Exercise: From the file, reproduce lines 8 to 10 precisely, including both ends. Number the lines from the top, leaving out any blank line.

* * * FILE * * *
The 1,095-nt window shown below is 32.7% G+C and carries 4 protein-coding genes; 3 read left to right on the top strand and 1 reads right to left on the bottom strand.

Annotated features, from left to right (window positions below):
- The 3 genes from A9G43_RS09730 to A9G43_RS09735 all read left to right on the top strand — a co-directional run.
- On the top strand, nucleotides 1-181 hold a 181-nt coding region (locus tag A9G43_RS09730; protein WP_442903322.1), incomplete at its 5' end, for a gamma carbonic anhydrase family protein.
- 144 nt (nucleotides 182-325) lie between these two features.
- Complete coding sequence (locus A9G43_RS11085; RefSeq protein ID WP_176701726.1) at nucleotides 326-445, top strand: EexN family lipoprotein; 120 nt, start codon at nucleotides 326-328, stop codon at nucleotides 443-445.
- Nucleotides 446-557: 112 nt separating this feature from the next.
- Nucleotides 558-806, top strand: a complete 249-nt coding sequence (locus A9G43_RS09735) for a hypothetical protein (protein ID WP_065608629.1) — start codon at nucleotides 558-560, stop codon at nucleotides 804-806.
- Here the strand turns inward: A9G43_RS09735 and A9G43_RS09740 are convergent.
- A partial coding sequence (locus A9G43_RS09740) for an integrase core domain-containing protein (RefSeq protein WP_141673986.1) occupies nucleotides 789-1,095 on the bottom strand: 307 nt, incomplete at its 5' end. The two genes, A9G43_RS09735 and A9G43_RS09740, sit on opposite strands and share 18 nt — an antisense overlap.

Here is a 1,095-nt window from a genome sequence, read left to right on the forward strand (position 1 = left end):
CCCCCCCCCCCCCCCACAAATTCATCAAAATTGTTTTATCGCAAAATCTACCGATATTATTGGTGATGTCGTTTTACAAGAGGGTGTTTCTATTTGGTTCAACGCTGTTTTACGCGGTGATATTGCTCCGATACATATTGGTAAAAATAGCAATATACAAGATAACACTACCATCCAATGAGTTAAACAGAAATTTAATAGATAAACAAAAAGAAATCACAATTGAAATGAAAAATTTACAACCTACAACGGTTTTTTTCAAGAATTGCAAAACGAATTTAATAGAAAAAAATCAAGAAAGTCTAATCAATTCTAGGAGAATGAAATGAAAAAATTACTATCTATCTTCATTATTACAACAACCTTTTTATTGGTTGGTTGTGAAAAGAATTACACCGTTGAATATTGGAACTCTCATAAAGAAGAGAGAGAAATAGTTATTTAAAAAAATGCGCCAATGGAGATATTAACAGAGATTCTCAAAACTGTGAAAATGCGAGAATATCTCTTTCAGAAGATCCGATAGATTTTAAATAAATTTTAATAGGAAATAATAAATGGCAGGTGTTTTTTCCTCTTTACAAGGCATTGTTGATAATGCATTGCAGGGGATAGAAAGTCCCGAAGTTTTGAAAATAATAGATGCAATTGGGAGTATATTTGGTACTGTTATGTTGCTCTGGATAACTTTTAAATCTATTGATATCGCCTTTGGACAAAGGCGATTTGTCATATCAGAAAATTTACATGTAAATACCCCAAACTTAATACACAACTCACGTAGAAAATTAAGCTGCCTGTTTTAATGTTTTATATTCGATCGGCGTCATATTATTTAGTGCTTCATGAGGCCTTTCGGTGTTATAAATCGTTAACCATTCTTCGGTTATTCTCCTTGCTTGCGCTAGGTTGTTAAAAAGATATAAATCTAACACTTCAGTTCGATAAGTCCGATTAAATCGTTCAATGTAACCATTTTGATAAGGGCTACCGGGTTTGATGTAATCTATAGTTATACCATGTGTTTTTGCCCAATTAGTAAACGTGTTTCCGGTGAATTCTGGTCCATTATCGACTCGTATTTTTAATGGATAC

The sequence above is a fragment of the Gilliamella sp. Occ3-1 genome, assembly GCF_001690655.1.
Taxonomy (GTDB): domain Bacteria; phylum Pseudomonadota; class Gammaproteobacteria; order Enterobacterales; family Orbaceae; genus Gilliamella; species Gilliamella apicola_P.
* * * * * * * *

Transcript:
- Nucleotides 558-806, top strand: a complete 249-nt coding sequence (locus A9G43_RS09735) for a hypothetical protein (protein ID WP_065608629.1) — start codon at nucleotides 558-560, stop codon at nucleotides 804-806.
- Here the strand turns inward: A9G43_RS09735 and A9G43_RS09740 are convergent.
- A partial coding sequence (locus A9G43_RS09740) for an integrase core domain-containing protein (RefSeq protein WP_141673986.1) occupies nucleotides 789-1,095 on the bottom strand: 307 nt, incomplete at its 5' end. The two genes, A9G43_RS09735 and A9G43_RS09740, sit on opposite strands and share 18 nt — an antisense overlap.